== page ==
Everyone’s responsibility to avoid falling off the cliff

01 Oct 2020 / 11:45 H.

WITH the spectre of tougher restrictions looming due to the recent spike in detected Covid-19 cases, real concerns arise on how much renewed strain our economy can withstand.

If we take into account the World Bank’s prediction of Malaysia’s economic growth forecast this year contracting to 4.9%, the answer is quite sobering.

Our economic recovery has been heavily dependent on domestic consumption. Given the sharp rise in unemployment in the second quarter of this year, we have a seen a “bloodbath” in the retail market with sales plummeting to 30.9% during this period.

World Bank Group lead economist Richard Record pulled his punches when he said it would be challenging for the Malaysian economy to endure another round of stringent movement control order (MCO).

As it is now, Malaysia’s debt is about 60% of gross domestic product (GDP) and the country’s fiscal deficit is set to rise to 6% from 3.4% in 2019 with the National Economic Recovery Plan (Penjana) in place.

These situations are mirrored in most countries. Global debt levels are at record highs and growing financial bubbles being fuelled by the fiscal and monetary stimulus measures introduced to counter the economic damage caused by the pandemic.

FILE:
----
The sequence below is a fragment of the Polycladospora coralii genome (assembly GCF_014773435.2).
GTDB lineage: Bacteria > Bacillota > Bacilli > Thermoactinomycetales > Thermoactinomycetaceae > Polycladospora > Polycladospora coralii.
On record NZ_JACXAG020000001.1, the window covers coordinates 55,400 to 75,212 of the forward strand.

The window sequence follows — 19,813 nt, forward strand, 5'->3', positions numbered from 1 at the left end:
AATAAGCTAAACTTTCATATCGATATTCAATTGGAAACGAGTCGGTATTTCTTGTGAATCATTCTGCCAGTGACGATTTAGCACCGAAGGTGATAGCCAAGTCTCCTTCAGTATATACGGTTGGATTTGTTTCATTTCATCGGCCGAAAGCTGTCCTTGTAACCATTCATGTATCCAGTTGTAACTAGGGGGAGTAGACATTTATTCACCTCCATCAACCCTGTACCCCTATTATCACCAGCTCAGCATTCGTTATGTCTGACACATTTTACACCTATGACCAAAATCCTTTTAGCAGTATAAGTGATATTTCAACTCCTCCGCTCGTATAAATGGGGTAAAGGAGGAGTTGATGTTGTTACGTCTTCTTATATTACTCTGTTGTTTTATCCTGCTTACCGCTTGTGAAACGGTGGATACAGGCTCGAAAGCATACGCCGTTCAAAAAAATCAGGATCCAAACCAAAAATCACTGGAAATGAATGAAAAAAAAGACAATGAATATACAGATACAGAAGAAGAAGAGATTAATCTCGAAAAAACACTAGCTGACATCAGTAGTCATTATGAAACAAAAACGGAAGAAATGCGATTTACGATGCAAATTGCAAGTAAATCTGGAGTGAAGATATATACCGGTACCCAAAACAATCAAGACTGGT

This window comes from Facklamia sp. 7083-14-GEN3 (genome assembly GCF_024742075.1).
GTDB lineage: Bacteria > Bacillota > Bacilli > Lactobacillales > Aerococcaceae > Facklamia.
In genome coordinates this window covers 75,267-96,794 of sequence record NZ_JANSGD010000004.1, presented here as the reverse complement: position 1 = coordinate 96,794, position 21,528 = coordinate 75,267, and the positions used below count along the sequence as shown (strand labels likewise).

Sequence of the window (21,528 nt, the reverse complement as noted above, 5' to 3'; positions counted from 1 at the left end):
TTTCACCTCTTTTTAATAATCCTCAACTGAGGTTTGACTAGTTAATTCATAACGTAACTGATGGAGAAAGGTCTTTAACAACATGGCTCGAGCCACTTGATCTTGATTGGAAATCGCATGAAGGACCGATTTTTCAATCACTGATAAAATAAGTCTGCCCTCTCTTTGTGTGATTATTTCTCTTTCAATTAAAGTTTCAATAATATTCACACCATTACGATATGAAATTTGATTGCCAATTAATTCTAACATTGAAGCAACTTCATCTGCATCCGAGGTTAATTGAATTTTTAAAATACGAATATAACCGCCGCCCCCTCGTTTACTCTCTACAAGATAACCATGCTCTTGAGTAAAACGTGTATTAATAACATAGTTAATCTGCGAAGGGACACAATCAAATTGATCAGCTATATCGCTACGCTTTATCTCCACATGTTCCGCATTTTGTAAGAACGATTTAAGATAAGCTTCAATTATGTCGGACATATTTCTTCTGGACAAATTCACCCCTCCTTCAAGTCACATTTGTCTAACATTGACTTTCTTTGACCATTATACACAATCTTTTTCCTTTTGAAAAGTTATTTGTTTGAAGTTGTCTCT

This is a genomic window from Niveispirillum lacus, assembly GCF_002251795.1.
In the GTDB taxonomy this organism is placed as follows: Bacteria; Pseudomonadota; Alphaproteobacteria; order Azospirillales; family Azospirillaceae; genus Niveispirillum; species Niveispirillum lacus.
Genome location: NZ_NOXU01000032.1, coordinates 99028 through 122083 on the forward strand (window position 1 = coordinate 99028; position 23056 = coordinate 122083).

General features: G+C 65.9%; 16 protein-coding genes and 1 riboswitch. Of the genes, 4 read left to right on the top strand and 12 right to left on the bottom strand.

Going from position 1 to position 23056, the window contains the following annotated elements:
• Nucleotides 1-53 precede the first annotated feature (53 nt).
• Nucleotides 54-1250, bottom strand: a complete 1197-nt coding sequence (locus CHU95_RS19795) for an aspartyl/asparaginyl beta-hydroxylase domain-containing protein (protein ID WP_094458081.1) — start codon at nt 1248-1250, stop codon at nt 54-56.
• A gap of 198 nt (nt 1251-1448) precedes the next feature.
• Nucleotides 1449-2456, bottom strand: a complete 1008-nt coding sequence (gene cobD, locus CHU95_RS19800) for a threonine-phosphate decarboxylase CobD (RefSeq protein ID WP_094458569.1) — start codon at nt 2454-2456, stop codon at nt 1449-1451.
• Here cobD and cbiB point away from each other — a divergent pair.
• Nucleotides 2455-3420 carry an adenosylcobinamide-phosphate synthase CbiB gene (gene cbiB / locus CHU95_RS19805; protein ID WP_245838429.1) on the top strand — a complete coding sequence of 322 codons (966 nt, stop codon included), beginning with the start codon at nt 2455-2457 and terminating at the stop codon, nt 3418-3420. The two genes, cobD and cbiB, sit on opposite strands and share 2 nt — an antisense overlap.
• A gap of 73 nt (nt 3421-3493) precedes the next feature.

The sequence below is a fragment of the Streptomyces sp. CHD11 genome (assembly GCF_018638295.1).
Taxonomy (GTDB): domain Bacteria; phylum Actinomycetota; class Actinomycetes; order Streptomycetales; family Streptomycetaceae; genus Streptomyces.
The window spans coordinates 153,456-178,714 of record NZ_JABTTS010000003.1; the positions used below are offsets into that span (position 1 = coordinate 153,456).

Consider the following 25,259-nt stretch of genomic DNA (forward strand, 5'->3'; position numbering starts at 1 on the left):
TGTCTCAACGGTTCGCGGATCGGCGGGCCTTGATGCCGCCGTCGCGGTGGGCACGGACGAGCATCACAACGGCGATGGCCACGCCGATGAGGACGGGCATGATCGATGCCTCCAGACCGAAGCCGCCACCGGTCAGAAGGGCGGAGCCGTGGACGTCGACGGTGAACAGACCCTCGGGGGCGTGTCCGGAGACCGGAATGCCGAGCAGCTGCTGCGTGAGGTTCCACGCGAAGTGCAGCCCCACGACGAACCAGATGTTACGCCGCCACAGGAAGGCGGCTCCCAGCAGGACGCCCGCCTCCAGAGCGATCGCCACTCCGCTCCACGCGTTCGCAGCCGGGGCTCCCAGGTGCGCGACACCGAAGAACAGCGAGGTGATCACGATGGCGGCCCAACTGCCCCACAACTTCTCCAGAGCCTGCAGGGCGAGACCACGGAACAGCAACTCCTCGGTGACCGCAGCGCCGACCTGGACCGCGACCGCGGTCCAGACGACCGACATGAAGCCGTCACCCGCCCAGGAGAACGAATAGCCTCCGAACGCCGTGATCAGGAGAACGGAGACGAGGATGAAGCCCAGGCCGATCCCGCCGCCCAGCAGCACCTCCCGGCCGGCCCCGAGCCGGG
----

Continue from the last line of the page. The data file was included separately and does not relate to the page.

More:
The fight against the virus is on two fronts - the people’s health and the country’s economic well-being.

The fronts are interlinked as the economic situation of the country is dependent on the welfare of the people.

While the aid packages introduced by the government have done well to sustain businesses and individuals so far, it can ill-afford to roll out more spending measures as the national debt is considerable, and budget deficit is bursting at its optimal seams.

Focus has to be on containing local transmissions of the virus which have spiked of late.

As pointed out by the Malaysian Medical Association, the next two to three weeks will be important in controlling the spread of Covid-19 infections as a large number of travellers from Sabah will be returning to other states after the state election on Sept 26.

Although it is not compulsory for those returning from Sabah to undergo the 14-day quarantine if they have tested negative for the virus, they should heed Health director-general Tan Sri Dr Noor Hisham Abdullah’s call for self-discipline.

He also advised the returnees to go to the district health centres or health clinics to undergo swab tests on the 13th day to make sure they are truly free from the virus.

If these calls go unheeded and the number of local transmissions continues to rise, quarantine would have to be mandatory. We just cannot afford another round of stringent MCO.

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